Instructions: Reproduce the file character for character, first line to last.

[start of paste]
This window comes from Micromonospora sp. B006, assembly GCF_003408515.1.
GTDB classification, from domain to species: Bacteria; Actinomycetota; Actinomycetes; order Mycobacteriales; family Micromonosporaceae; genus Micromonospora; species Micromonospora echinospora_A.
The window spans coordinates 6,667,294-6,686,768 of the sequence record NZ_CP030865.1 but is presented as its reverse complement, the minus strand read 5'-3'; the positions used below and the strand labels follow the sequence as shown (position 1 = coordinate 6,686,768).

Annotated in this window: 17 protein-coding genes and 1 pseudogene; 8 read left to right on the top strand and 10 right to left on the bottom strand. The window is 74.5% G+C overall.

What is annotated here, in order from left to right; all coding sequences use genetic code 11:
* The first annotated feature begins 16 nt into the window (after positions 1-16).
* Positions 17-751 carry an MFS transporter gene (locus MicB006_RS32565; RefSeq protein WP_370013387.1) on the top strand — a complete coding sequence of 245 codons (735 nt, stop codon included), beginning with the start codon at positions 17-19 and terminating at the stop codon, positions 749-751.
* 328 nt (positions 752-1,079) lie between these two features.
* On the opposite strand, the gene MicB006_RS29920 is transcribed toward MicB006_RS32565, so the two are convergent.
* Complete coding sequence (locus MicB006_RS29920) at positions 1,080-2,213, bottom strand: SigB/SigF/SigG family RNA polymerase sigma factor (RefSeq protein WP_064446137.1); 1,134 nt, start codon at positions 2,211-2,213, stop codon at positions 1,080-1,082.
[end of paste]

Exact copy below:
This window comes from Micromonospora sp. B006, assembly GCF_003408515.1.
GTDB classification, from domain to species: Bacteria; Actinomycetota; Actinomycetes; order Mycobacteriales; family Micromonosporaceae; genus Micromonospora; species Micromonospora echinospora_A.
The window spans coordinates 6,667,294-6,686,768 of the sequence record NZ_CP030865.1 but is presented as its reverse complement, the minus strand read 5'-3'; the positions used below and the strand labels follow the sequence as shown (position 1 = coordinate 6,686,768).

Annotated in this window: 17 protein-coding genes and 1 pseudogene; 8 read left to right on the top strand and 10 right to left on the bottom strand. The window is 74.5% G+C overall.

What is annotated here, in order from left to right; all coding sequences use genetic code 11:
* The first annotated feature begins 16 nt into the window (after positions 1-16).
* Positions 17-751 carry an MFS transporter gene (locus MicB006_RS32565; RefSeq protein WP_370013387.1) on the top strand — a complete coding sequence of 245 codons (735 nt, stop codon included), beginning with the start codon at positions 17-19 and terminating at the stop codon, positions 749-751.
* 328 nt (positions 752-1,079) lie between these two features.
* On the opposite strand, the gene MicB006_RS29920 is transcribed toward MicB006_RS32565, so the two are convergent.
* Complete coding sequence (locus MicB006_RS29920) at positions 1,080-2,213, bottom strand: SigB/SigF/SigG family RNA polymerase sigma factor (RefSeq protein WP_064446137.1); 1,134 nt, start codon at positions 2,211-2,213, stop codon at positions 1,080-1,082.